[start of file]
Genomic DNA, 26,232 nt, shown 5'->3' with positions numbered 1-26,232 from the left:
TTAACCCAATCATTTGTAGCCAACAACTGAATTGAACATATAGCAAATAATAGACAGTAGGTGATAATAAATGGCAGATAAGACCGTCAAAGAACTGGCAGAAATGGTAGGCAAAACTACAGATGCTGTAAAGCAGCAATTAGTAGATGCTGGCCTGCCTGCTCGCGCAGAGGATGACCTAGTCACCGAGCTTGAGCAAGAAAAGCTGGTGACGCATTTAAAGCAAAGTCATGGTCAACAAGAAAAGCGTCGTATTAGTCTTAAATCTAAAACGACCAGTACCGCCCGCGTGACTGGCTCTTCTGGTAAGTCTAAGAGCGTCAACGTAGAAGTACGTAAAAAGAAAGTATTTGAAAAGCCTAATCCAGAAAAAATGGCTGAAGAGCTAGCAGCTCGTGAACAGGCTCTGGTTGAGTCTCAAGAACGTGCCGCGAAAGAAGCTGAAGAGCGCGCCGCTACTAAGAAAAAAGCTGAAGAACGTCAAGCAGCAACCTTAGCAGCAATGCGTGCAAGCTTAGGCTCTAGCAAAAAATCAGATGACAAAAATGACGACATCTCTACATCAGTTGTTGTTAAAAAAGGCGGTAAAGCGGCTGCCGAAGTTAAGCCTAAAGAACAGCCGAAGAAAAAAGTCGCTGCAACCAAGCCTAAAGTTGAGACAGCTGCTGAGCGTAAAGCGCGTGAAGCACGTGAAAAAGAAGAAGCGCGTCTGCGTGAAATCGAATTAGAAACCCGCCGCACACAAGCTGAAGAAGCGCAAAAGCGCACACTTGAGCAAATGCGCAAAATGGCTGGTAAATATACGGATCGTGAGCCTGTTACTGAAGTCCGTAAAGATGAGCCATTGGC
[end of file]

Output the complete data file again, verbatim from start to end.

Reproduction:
Genomic DNA, 26,232 nt, shown 5'->3' with positions numbered 1-26,232 from the left:
TTAACCCAATCATTTGTAGCCAACAACTGAATTGAACATATAGCAAATAATAGACAGTAGGTGATAATAAATGGCAGATAAGACCGTCAAAGAACTGGCAGAAATGGTAGGCAAAACTACAGATGCTGTAAAGCAGCAATTAGTAGATGCTGGCCTGCCTGCTCGCGCAGAGGATGACCTAGTCACCGAGCTTGAGCAAGAAAAGCTGGTGACGCATTTAAAGCAAAGTCATGGTCAACAAGAAAAGCGTCGTATTAGTCTTAAATCTAAAACGACCAGTACCGCCCGCGTGACTGGCTCTTCTGGTAAGTCTAAGAGCGTCAACGTAGAAGTACGTAAAAAGAAAGTATTTGAAAAGCCTAATCCAGAAAAAATGGCTGAAGAGCTAGCAGCTCGTGAACAGGCTCTGGTTGAGTCTCAAGAACGTGCCGCGAAAGAAGCTGAAGAGCGCGCCGCTACTAAGAAAAAAGCTGAAGAACGTCAAGCAGCAACCTTAGCAGCAATGCGTGCAAGCTTAGGCTCTAGCAAAAAATCAGATGACAAAAATGACGACATCTCTACATCAGTTGTTGTTAAAAAAGGCGGTAAAGCGGCTGCCGAAGTTAAGCCTAAAGAACAGCCGAAGAAAAAAGTCGCTGCAACCAAGCCTAAAGTTGAGACAGCTGCTGAGCGTAAAGCGCGTGAAGCACGTGAAAAAGAAGAAGCGCGTCTGCGTGAAATCGAATTAGAAACCCGCCGCACACAAGCTGAAGAAGCGCAAAAGCGCACACTTGAGCAAATGCGCAAAATGGCTGGTAAATATACGGATCGTGAGCCTGTTACTGAAGTCCGTAAAGATGAGCCATTGGC